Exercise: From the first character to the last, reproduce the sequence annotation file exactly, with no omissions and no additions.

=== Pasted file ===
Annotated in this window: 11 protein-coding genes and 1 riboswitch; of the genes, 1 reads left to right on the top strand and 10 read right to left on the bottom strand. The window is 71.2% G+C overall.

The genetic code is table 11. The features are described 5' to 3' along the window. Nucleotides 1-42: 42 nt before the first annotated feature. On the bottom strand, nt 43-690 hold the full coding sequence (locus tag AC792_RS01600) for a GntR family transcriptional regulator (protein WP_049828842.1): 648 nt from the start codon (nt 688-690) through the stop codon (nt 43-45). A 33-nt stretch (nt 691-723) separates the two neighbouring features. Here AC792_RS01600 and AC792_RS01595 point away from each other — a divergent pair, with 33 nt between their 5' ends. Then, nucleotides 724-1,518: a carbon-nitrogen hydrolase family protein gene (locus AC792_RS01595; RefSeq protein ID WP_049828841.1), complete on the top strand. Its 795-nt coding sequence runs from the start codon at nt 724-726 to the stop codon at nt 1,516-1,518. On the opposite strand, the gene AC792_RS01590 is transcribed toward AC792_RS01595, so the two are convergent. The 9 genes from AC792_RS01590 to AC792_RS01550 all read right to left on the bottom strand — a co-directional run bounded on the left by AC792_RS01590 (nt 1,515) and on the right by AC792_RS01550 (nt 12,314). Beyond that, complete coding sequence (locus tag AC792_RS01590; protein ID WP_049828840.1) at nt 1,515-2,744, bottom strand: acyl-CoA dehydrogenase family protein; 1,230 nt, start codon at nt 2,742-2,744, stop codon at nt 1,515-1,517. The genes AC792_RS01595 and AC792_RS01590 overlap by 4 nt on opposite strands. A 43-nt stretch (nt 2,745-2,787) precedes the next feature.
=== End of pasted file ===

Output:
Annotated in this window: 11 protein-coding genes and 1 riboswitch; of the genes, 1 reads left to right on the top strand and 10 read right to left on the bottom strand. The window is 71.2% G+C overall.

The genetic code is table 11. The features are described 5' to 3' along the window. Nucleotides 1-42: 42 nt before the first annotated feature. On the bottom strand, nt 43-690 hold the full coding sequence (locus tag AC792_RS01600) for a GntR family transcriptional regulator (protein WP_049828842.1): 648 nt from the start codon (nt 688-690) through the stop codon (nt 43-45). A 33-nt stretch (nt 691-723) separates the two neighbouring features. Here AC792_RS01600 and AC792_RS01595 point away from each other — a divergent pair, with 33 nt between their 5' ends. Then, nucleotides 724-1,518: a carbon-nitrogen hydrolase family protein gene (locus AC792_RS01595; RefSeq protein ID WP_049828841.1), complete on the top strand. Its 795-nt coding sequence runs from the start codon at nt 724-726 to the stop codon at nt 1,516-1,518. On the opposite strand, the gene AC792_RS01590 is transcribed toward AC792_RS01595, so the two are convergent. The 9 genes from AC792_RS01590 to AC792_RS01550 all read right to left on the bottom strand — a co-directional run bounded on the left by AC792_RS01590 (nt 1,515) and on the right by AC792_RS01550 (nt 12,314). Beyond that, complete coding sequence (locus tag AC792_RS01590; protein ID WP_049828840.1) at nt 1,515-2,744, bottom strand: acyl-CoA dehydrogenase family protein; 1,230 nt, start codon at nt 2,742-2,744, stop codon at nt 1,515-1,517. The genes AC792_RS01595 and AC792_RS01590 overlap by 4 nt on opposite strands. A 43-nt stretch (nt 2,745-2,787) precedes the next feature.